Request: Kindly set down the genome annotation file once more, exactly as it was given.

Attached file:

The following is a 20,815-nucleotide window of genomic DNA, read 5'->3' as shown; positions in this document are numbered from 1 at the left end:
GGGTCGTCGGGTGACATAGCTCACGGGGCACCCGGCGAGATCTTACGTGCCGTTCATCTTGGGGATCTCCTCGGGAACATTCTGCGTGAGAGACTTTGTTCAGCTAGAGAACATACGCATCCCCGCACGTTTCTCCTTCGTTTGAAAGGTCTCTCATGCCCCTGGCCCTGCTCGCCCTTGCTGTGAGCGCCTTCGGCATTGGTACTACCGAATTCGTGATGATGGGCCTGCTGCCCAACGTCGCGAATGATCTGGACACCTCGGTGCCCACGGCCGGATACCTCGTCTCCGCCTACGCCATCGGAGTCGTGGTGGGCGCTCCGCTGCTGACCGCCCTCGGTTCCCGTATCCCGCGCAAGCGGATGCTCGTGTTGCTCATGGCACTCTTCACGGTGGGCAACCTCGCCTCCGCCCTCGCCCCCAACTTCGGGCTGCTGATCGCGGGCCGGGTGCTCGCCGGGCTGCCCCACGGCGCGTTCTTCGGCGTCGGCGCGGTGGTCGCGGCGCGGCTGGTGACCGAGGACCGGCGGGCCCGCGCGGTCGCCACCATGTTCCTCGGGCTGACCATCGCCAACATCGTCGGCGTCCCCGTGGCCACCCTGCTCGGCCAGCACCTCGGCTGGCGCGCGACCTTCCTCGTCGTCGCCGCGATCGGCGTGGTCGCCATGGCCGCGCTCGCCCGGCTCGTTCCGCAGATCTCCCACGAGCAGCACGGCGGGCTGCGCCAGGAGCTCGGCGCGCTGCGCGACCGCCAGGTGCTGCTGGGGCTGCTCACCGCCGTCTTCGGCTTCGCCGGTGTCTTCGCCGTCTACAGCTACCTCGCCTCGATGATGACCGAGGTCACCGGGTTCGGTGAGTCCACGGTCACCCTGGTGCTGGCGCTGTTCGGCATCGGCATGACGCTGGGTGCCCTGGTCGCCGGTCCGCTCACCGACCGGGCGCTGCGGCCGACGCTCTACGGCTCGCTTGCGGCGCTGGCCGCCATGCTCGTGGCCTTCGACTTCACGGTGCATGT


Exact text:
The following is a 20,815-nucleotide window of genomic DNA, read 5'->3' as shown; positions in this document are numbered from 1 at the left end:
GGGTCGTCGGGTGACATAGCTCACGGGGCACCCGGCGAGATCTTACGTGCCGTTCATCTTGGGGATCTCCTCGGGAACATTCTGCGTGAGAGACTTTGTTCAGCTAGAGAACATACGCATCCCCGCACGTTTCTCCTTCGTTTGAAAGGTCTCTCATGCCCCTGGCCCTGCTCGCCCTTGCTGTGAGCGCCTTCGGCATTGGTACTACCGAATTCGTGATGATGGGCCTGCTGCCCAACGTCGCGAATGATCTGGACACCTCGGTGCCCACGGCCGGATACCTCGTCTCCGCCTACGCCATCGGAGTCGTGGTGGGCGCTCCGCTGCTGACCGCCCTCGGTTCCCGTATCCCGCGCAAGCGGATGCTCGTGTTGCTCATGGCACTCTTCACGGTGGGCAACCTCGCCTCCGCCCTCGCCCCCAACTTCGGGCTGCTGATCGCGGGCCGGGTGCTCGCCGGGCTGCCCCACGGCGCGTTCTTCGGCGTCGGCGCGGTGGTCGCGGCGCGGCTGGTGACCGAGGACCGGCGGGCCCGCGCGGTCGCCACCATGTTCCTCGGGCTGACCATCGCCAACATCGTCGGCGTCCCCGTGGCCACCCTGCTCGGCCAGCACCTCGGCTGGCGCGCGACCTTCCTCGTCGTCGCCGCGATCGGCGTGGTCGCCATGGCCGCGCTCGCCCGGCTCGTTCCGCAGATCTCCCACGAGCAGCACGGCGGGCTGCGCCAGGAGCTCGGCGCGCTGCGCGACCGCCAGGTGCTGCTGGGGCTGCTCACCGCCGTCTTCGGCTTCGCCGGTGTCTTCGCCGTCTACAGCTACCTCGCCTCGATGATGACCGAGGTCACCGGGTTCGGTGAGTCCACGGTCACCCTGGTGCTGGCGCTGTTCGGCATCGGCATGACGCTGGGTGCCCTGGTCGCCGGTCCGCTCACCGACCGGGCGCTGCGGCCGACGCTCTACGGCTCGCTTGCGGCGCTGGCCGCCATGCTCGTGGCCTTCGACTTCACGGTGCATGT